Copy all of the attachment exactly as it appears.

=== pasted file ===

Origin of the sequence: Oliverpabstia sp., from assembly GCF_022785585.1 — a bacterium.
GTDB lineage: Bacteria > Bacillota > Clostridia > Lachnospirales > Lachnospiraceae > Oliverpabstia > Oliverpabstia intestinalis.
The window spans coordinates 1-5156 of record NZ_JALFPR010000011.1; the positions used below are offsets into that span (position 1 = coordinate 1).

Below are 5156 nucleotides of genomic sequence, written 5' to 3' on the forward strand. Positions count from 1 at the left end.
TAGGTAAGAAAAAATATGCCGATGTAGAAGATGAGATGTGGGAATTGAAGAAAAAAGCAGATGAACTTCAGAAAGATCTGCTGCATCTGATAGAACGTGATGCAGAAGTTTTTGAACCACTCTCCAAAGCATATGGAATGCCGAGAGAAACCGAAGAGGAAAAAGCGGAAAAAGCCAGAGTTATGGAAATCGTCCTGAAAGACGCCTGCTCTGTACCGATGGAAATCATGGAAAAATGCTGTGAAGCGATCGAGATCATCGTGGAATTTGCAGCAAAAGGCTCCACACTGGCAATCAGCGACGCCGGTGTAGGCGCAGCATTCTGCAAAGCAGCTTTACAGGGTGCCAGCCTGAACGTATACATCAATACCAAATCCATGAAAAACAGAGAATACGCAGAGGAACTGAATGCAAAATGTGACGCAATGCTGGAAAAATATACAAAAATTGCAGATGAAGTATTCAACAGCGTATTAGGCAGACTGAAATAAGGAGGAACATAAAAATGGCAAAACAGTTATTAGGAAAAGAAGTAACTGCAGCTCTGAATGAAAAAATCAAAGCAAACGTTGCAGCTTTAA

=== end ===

Origin of the sequence: Oliverpabstia sp., from assembly GCF_022785585.1 — a bacterium.
GTDB lineage: Bacteria > Bacillota > Clostridia > Lachnospirales > Lachnospiraceae > Oliverpabstia > Oliverpabstia intestinalis.
The window spans coordinates 1-5156 of record NZ_JALFPR010000011.1; the positions used below are offsets into that span (position 1 = coordinate 1).

Below are 5156 nucleotides of genomic sequence, written 5' to 3' on the forward strand. Positions count from 1 at the left end.
TAGGTAAGAAAAAATATGCCGATGTAGAAGATGAGATGTGGGAATTGAAGAAAAAAGCAGATGAACTTCAGAAAGATCTGCTGCATCTGATAGAACGTGATGCAGAAGTTTTTGAACCACTCTCCAAAGCATATGGAATGCCGAGAGAAACCGAAGAGGAAAAAGCGGAAAAAGCCAGAGTTATGGAAATCGTCCTGAAAGACGCCTGCTCTGTACCGATGGAAATCATGGAAAAATGCTGTGAAGCGATCGAGATCATCGTGGAATTTGCAGCAAAAGGCTCCACACTGGCAATCAGCGACGCCGGTGTAGGCGCAGCATTCTGCAAAGCAGCTTTACAGGGTGCCAGCCTGAACGTATACATCAATACCAAATCCATGAAAAACAGAGAATACGCAGAGGAACTGAATGCAAAATGTGACGCAATGCTGGAAAAATATACAAAAATTGCAGATGAAGTATTCAACAGCGTATTAGGCAGACTGAAATAAGGAGGAACATAAAAATGGCAAAACAGTTATTAGGAAAAGAAGTAACTGCAGCTCTGAATGAAAAAATCAAAGCAAACGTTGCAGCTTTAA